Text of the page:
February 15, 2013 • 11:41 am

“You’d have to eat 500 burgers a day to even get a trace of this bute.” David Dimbleby, Question Time, February 14, 2013

Widespread outrage over the presence of horse DNA in Tesco’s burgers and Findus’ lasagne has seemingly opened a Pandora’s box of revelations about the food industry in Britain. 

However on yesterday’s BBC Question Time, host David Dimbleby suggested that the flurry of media stories about the presence of a drug called bute (full name: Phenylbutazone) in samples of the meat might be an over-reaction, given that you’d have to eat 500 burgers before the drug showed up in a human. Is this sound advice?

What is bute?

Bute is a drug that was originally developed in the late 1940s for the treatment of gout and rheumatoid arthritis in humans. Howevert has been banned for human use in the United Kingdom for over 20 years, but is commonly used as a pain killer in horses, dogs and other animals. 

How are horses tested for bute? 

EU legislation requires the UK to monitor residues of veterinary medicines in horses. This is run by the Chemicals Regulation Directorate of the Health and Safety Executive and the Veterinary Medicines Directorate. Since 2009, horse owners and keepers are required to identify each horse, pony or donkey with a passport, and to declare whether the horse is intended for human consumption.

Vets are advised to check the animal’s identification before prescribing any medicine, and to assume that it is intended for human consumption if it doesn’t hold a passport. Slaughtering an animal that has been given bute for food is an offence. 

Is bute carcinogenic? 

The Shadow Environment Secretary Mary Creagh revealed last month that she was in receipt of evidence “showing that several horses slaughtered by UK abattoirs last year tested positive for phenylbutazone —or bute—a drug that causes cancer in humans and that is banned from the human food chain.” The presence of bute in horsemeat has since been confirmed. 

The International Agency for Research on Cancer (part of the World Health Organisation) classifies it as a Group 3 substance, which means that it is ”not classifiable as to its carcinogenicity to humans.” This in turn means the evidence of carcinogenicity is inadequate in humans (see the definition here). This doesn’t mean that bute is safe, but that there isn’t enough evidence to say it causes cancer in humans.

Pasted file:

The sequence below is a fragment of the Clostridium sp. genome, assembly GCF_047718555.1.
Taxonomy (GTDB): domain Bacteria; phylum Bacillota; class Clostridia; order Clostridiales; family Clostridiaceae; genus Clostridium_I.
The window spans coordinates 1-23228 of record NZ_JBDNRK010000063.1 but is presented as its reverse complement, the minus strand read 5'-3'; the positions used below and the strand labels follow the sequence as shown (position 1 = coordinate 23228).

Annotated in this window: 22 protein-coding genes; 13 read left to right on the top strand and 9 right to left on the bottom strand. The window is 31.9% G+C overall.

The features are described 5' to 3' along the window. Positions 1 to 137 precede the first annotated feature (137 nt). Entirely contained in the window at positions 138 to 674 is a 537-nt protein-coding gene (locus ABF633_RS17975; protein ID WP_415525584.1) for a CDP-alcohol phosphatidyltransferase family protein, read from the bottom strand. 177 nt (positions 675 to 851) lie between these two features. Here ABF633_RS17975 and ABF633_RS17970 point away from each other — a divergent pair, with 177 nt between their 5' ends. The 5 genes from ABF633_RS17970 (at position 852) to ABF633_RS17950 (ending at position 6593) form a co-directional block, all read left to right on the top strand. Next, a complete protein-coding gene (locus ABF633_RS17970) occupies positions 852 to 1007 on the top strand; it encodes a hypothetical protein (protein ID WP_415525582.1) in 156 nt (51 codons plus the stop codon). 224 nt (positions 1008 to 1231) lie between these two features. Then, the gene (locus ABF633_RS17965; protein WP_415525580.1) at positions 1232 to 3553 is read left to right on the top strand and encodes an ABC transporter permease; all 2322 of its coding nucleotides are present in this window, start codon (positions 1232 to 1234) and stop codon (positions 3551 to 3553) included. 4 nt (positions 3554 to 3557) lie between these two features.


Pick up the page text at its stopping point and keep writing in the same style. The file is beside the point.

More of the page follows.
However, adverse effects such as blood discrasia have been registered in past as a result of residues of bute entering the food chain. The Veterinary Residues Committee – an independent scientific advisory committee that advises the Government – has expressed concern over this risk last year. 

How much bute is dangerous?

The Chief Medical Officer Sally Davies announced on the Deaprtment of Health’s website that:

“at the levels of bute that have been found, a person would have to eat 500 to 600 burgers a day that are 100% horse meat to get close to consuming a human’s daily doseAnd it passes through the system fairly quickly, so it is unlikely to build up in our bodies.”

Though it’s safe to assume that eating 500 burgers in one day would be harmful in itself whether or not they contained any bute – Sally Davies also added that the levels found could be more harmful for “patients who have been taking phenylbutazone as a medicine” as it could have “serious side effects”. She clarified that “it is extremely unlikely that anyone who has eaten horsemeat containing bute will experience one of these side effects.”

How widespread is the problem in the UK?

Though horsemeat is not normally consumed in the UK, horses are regularly slaughtered in this country for human consumption in other countries, mostly within the European Union. According to Defra, “8,000 horses are slaughtered for human consumption every year in the UK”, and over the last five years between 2-5% of horse samples have tested positive for residues of bute.  

Flickr image courtesy of kenjonbro

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